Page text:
WEST SENECA, N.Y., June 13 — Mary Strzelczyk spoke to the computer screen as clearly as it was speaking to her. “Oh, Justin,” she said through sobs, “I’m so sorry.”
The images on the screen were of magnified brain tissue from her son, the former Pittsburgh Steelers (http://topics.nytimes.com/top/news/sports/profootball/nationalfootballleague/pittsburghsteelers/index.html?inline=nyt-org) offensive lineman Justin Strzelczyk, who was killed in a fiery automobile crash three years ago at age 36. Four red splotches specked an otherwise tranquil sea — early signs of brain damage that experts said was most likely caused by the persistent head trauma of life in football’s trenches.


Strzelczyk (pronounced STRELL-zick) is the fourth former National Football League player to have been found post-mortem to have had a condition similar to that generally found only in boxers with dementia or people in their 80s. The diagnosis was made by Dr. Bennet Omalu, a neuropathologist at the University of Pittsburgh Medical Center. In the past five years, he has found similar damage in the brains of the former N.F.L. players Mike Webster, Terry Long and Andre Waters. The finding will add to the growing evidence that longtime football players, particularly linemen, might endure hidden brain trauma that is only now becoming recognized.


“This is irreversible brain damage,” Omalu said. “It’s most likely caused by concussions sustained on the football field.”


Dr. Ronald Hamilton of the University of Pittsburgh (http://topics.nytimes.com/top/reference/timestopics/organizations/u/university_of_pittsburgh/index.html?inline=nyt-org) and Dr. Kenneth Fallon of West Virginia University (http://topics.nytimes.com/top/reference/timestopics/organizations/w/west_virginia_university/index.html?inline=nyt-org) confirmed Omalu’s findings of chronic traumatic encephalopathy, a condition evidenced by neurofibrillary tangles in the brain’s cortex, which can cause memory loss, depression and eventually Alzheimer’s disease-like dementia. “This is extremely abnormal in a 36-year-old,” Hamilton said. “If I didn’t know anything about this case and I looked at the slides, I would have asked, ‘Was this patient a boxer?’ ”


The discovery of a fourth player with chronic traumatic encephalopathy will most likely be discussed when N.F.L. officials and medical personnel meet in Chicago on Tuesday for an unprecedented conference regarding concussion management. The league and its players association have consistently played down findings on individual players like Strzelczyk as anecdotal, and widespread survey research of retired players with depression and early Alzheimer’s disease as of insufficient scientific rigor.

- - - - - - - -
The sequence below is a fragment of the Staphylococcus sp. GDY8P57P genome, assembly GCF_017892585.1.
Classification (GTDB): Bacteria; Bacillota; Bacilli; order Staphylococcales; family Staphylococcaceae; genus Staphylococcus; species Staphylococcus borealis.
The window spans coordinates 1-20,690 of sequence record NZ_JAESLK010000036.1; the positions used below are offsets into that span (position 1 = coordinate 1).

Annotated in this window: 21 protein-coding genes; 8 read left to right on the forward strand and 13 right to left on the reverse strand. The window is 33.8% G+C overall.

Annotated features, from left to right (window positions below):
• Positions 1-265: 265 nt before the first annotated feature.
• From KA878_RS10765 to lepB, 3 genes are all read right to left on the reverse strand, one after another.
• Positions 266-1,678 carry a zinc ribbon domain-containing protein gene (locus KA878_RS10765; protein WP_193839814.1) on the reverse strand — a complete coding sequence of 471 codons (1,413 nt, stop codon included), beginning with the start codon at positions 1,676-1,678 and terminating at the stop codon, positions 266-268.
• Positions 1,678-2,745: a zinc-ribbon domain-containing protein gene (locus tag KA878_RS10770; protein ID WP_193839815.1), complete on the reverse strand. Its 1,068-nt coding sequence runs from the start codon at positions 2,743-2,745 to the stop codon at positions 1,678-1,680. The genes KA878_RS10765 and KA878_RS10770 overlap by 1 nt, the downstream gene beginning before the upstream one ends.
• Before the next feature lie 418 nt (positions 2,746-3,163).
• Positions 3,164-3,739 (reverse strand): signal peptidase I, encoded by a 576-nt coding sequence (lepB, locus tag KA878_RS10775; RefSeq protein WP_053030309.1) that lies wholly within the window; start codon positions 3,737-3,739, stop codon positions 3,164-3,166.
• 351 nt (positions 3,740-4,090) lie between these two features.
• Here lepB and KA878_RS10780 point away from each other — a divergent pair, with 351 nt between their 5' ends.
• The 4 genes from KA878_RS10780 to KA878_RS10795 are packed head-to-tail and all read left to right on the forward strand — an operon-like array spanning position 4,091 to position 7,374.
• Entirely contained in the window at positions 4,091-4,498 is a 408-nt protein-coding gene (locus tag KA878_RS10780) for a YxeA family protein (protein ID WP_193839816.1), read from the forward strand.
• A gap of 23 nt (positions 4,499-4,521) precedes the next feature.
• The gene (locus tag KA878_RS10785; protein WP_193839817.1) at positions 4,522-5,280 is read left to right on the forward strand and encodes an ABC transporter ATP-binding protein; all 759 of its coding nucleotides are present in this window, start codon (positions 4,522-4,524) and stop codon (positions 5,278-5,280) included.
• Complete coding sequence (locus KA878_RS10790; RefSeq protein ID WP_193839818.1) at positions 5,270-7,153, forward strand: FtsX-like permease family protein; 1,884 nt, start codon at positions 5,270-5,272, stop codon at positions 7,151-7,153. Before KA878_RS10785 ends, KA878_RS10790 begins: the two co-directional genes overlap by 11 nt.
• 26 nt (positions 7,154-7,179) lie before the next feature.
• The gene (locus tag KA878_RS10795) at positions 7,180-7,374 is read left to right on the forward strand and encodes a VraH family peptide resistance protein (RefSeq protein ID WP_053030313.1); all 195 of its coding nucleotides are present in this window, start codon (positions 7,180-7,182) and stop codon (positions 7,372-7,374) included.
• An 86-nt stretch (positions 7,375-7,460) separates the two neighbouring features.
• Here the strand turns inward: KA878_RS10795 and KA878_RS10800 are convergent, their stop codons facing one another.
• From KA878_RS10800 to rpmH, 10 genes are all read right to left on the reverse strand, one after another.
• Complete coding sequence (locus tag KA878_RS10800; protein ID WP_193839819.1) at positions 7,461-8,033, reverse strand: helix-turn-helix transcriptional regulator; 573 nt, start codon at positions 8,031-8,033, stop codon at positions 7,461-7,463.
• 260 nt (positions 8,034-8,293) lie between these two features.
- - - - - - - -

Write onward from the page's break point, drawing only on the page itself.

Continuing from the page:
The N.F.L. spokesman Greg Aiello said that the league had no comment on the Strzelczyk findings. Gene Upshaw, executive director of the N.F.L. Players Association, did not respond to telephone messages seeking comment.


Strzelczyk, 6 feet 6 inches and 300 pounds, was a monstrous presence on the Steelers’ offensive line from 1990-98. He was known for his friendly, banjo-playing spirit and gluttony for combat. He spiraled downward after retirement, however, enduring a divorce and dabbling with steroid-like substances, and soon before his death complained of depression and hearing voices from what he called “the evil ones.” He was experiencing an apparent breakdown the morning of Sept. 30, 2004, when, during a 40-mile high-speed police chase in central New York, his pickup truck collided with a tractor-trailer and exploded, killing him instantly.


Largely forgotten, Strzelczyk’s case was recalled earlier this year by Dr. Julian Bailes, the chairman of the department of neurosurgery at West Virginia University and the Steelers’ team neurosurgeon during Strzelczyk’s career. (Bailes is also the medical director of the University of North Carolina (http://topics.nytimes.com/top/reference/timestopics/organizations/u/university_of_north_carolina/index.html?inline=nyt-org)’s Center for the Study of Retired Athletes and has co-authored several prominent papers identifying links between concussions and later-life emotional and cognitive problems.) Bailes suggested to Omalu that Strzelczyk’s brain tissue might be preserved at the local coroner’s office, a hunch that proved correct.